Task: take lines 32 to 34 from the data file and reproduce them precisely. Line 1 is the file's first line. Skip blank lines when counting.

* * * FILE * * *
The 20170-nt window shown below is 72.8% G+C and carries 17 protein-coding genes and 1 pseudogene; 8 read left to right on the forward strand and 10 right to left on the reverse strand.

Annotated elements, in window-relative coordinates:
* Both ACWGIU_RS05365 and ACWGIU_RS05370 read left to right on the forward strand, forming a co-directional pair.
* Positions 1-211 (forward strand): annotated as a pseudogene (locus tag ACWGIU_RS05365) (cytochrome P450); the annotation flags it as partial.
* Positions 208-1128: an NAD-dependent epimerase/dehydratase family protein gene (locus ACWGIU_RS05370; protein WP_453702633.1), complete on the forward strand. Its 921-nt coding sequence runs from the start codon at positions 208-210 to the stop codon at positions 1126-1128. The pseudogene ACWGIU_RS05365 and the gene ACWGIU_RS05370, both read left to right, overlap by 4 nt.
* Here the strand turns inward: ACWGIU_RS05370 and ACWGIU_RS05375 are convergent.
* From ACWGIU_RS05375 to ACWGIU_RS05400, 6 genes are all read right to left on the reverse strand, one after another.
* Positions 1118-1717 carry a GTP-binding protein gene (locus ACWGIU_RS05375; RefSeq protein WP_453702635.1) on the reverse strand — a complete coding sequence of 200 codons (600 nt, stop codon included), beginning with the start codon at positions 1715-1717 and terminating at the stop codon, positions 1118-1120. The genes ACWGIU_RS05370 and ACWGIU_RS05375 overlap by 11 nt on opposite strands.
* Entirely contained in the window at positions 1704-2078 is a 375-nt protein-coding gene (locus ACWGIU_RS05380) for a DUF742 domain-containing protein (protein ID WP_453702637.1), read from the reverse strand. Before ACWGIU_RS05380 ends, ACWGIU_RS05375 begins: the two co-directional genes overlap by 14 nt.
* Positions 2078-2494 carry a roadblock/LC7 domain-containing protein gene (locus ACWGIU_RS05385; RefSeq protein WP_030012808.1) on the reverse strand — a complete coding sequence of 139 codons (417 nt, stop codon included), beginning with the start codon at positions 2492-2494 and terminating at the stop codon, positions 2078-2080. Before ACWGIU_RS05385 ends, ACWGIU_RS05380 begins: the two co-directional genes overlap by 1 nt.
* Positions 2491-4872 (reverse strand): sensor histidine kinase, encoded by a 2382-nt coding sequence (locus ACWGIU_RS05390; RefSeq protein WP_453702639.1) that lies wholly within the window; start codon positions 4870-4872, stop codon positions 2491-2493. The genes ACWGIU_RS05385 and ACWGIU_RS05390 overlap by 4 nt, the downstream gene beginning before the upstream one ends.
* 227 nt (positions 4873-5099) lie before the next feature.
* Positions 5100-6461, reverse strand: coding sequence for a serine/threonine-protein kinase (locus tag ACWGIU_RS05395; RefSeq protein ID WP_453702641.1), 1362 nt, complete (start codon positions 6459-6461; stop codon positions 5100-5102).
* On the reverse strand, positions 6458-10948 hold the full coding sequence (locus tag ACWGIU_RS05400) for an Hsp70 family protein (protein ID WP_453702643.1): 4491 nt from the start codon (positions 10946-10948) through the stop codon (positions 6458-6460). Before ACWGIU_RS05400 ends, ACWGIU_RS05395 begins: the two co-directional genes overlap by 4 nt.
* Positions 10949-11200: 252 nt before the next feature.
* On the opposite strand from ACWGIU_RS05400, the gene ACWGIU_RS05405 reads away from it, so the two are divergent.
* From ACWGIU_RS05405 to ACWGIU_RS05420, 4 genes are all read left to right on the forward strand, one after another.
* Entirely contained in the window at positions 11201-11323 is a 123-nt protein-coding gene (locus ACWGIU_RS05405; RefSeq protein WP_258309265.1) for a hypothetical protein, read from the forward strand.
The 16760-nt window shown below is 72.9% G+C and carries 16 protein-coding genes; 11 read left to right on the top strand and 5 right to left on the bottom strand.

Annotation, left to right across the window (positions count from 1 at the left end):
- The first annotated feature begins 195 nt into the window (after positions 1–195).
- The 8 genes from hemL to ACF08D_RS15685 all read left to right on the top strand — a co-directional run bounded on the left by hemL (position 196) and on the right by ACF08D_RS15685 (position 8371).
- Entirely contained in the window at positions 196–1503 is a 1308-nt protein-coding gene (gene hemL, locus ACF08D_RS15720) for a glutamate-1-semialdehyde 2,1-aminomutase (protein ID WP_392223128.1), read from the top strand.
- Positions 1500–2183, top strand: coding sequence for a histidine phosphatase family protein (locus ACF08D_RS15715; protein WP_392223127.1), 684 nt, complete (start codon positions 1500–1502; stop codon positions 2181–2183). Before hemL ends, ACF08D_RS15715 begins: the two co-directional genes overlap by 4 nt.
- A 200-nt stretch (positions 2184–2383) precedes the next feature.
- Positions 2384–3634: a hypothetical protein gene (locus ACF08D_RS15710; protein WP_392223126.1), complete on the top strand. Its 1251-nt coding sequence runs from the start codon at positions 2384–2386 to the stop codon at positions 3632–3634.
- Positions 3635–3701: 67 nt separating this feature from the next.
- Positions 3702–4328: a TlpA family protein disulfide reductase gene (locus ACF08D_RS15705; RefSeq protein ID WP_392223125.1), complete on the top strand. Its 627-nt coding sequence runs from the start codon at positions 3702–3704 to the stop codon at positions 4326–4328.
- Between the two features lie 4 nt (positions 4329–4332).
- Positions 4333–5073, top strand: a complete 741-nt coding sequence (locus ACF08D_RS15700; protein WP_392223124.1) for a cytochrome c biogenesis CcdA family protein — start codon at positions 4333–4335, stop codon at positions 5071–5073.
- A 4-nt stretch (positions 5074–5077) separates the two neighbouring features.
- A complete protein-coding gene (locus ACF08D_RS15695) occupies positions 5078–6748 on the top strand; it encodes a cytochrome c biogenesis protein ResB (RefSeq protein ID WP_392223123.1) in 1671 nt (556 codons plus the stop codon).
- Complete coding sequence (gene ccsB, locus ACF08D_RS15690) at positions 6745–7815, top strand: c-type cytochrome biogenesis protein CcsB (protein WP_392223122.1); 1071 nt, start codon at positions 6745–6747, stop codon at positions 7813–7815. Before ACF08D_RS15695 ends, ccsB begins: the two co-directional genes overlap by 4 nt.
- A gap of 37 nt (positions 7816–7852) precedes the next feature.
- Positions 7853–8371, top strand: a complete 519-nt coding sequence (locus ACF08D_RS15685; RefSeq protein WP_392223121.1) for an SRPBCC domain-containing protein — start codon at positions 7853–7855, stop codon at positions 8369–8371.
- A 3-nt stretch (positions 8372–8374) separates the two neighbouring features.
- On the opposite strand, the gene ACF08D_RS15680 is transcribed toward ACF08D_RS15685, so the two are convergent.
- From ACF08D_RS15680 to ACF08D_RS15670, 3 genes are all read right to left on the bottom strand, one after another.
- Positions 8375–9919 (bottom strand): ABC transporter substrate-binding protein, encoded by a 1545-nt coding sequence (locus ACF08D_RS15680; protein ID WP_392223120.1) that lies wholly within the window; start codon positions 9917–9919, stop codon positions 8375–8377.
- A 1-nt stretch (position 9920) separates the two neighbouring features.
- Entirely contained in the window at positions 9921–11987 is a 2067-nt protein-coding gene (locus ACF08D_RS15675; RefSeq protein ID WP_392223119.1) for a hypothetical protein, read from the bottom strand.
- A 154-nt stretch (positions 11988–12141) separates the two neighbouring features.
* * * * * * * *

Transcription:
- A complete protein-coding gene (locus ACF08D_RS15695) occupies positions 5078–6748 on the top strand; it encodes a cytochrome c biogenesis protein ResB (RefSeq protein ID WP_392223123.1) in 1671 nt (556 codons plus the stop codon).
- Complete coding sequence (gene ccsB, locus ACF08D_RS15690) at positions 6745–7815, top strand: c-type cytochrome biogenesis protein CcsB (protein WP_392223122.1); 1071 nt, start codon at positions 6745–6747, stop codon at positions 7813–7815. Before ACF08D_RS15695 ends, ccsB begins: the two co-directional genes overlap by 4 nt.
- A gap of 37 nt (positions 7816–7852) precedes the next feature.